In order to begin our story, you must first understand who we are. As millennials, we often have a hard time defining this ‘who we are’ business, but for right now, we are simply two unemployed, ever-changing, enthusiastic, unconventional mid 20 year old ladies, trying to find a little clarity in our ever growing complex world. Perhaps two months in the mountains would provide this clarity: two souls, ample amounts of pondering time and limited 21st century distractions.

Fast friends – Izzie and Shannon

Shannon and I met while both guiding on the Routeburn Track. With a perspective on life that was very different to anyone I had met, a friendship was quickly formed. Over two summers of guiding, we delved into the mountains any chance we could get, rarely together as work schedules often did not allow.”

“A proud South Islander with a rather obsessive nature,” Izzie has dabbled widely – from growing up on a farm to studying makeup artistry to spending two summers as a makeup-less guide in Fiordland. The lure of physical connection in places suited to pushing her limits brought Izzie back to the mountains and keeps her seeking them today. Shannon grew up in the small rural town of Te Puke on the East Coast of the North Island on dairy farms with parents who lived close to the land. Her appreciation for the outdoors developed strong from an early age.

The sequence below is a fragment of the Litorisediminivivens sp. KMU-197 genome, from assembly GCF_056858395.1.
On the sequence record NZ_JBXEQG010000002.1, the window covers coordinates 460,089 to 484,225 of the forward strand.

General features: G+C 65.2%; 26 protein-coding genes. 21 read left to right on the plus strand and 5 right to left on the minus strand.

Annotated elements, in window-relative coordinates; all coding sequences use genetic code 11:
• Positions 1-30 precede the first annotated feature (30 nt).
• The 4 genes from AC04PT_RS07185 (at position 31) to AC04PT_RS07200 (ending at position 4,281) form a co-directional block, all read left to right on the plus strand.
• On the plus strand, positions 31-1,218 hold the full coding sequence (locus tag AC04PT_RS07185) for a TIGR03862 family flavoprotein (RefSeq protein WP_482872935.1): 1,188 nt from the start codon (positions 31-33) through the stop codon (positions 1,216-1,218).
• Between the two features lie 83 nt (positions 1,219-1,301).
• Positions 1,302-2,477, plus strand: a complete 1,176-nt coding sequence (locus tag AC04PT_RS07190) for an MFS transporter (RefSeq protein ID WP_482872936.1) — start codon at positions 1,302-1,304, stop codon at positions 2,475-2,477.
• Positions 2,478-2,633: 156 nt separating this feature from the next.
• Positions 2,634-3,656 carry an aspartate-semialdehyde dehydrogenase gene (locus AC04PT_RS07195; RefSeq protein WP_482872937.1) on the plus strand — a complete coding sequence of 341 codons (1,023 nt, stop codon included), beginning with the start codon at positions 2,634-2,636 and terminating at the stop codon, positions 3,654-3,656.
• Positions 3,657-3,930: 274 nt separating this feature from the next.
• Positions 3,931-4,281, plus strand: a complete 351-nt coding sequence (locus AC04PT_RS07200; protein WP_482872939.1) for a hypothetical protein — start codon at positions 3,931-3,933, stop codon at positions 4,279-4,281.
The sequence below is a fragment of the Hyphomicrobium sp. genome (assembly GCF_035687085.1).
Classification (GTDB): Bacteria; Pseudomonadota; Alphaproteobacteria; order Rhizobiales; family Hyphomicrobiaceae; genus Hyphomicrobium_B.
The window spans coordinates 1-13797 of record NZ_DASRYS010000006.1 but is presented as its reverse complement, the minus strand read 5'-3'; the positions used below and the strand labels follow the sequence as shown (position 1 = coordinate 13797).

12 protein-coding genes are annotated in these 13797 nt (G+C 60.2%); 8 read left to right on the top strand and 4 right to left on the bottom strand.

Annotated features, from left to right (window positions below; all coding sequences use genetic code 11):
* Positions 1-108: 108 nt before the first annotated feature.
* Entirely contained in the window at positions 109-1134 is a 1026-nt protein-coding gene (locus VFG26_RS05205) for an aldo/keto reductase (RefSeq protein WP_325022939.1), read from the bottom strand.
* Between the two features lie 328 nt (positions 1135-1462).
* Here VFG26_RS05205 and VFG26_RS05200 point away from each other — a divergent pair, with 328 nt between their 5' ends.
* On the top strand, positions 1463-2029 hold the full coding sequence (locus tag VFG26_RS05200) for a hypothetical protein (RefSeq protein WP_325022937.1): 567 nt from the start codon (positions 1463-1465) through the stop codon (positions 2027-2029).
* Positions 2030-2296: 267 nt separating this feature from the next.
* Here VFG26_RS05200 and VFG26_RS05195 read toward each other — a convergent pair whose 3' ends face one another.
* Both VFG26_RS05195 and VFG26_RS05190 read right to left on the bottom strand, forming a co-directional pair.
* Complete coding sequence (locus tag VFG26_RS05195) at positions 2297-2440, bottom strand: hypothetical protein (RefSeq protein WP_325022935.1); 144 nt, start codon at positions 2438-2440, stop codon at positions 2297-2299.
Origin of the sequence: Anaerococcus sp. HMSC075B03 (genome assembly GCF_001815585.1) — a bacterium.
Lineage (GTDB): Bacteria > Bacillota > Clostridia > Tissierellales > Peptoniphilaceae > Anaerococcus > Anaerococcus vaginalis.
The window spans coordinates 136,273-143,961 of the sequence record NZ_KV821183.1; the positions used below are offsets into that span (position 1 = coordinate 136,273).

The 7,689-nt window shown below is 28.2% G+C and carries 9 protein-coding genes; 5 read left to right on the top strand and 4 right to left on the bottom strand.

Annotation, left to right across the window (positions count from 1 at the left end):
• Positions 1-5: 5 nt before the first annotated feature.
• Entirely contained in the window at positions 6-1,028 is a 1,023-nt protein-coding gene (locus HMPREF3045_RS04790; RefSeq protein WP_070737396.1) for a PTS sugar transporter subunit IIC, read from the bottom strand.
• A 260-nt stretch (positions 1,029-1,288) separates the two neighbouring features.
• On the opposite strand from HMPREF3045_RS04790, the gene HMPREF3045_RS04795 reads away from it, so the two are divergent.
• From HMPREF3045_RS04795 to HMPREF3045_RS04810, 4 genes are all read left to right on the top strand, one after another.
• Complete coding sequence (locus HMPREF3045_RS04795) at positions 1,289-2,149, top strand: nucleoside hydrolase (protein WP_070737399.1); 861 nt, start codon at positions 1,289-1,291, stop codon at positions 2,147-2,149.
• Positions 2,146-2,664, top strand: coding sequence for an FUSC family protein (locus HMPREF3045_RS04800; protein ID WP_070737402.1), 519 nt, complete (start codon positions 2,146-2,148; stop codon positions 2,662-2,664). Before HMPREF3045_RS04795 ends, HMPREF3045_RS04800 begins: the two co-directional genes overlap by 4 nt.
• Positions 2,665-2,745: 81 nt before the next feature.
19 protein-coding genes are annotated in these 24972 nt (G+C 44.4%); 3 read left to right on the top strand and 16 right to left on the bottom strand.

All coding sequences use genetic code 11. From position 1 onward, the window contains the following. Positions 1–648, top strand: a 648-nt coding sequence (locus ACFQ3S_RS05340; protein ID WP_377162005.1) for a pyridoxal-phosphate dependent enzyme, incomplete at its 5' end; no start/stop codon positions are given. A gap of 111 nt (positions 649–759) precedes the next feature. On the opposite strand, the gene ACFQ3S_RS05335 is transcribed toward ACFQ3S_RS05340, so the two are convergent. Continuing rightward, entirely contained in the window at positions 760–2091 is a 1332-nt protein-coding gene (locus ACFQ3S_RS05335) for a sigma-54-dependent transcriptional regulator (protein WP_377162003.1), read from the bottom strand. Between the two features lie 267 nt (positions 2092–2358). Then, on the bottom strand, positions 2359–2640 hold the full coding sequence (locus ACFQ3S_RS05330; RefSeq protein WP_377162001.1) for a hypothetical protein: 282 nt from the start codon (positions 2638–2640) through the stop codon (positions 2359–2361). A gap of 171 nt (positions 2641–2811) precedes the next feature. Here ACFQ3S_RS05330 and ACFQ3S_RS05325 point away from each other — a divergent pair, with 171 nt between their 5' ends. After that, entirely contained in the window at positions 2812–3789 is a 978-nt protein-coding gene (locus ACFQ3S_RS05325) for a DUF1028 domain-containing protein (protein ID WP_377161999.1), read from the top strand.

“It wasn’t until reading the book So Far So Good: A Three-Month Traverse of the Southern Alps, by Craig Potton that the seed [for a long-form adventure] was planted. 

I studied topographical maps and trawled through online trip reports, concluding that over the space of two months, we could fit in 13 circuits, with an average time frame of 9 days, packing in climbs of glaciated mountains and crossing crevassed ice plateaus, using a car to shuttle us in-between locations.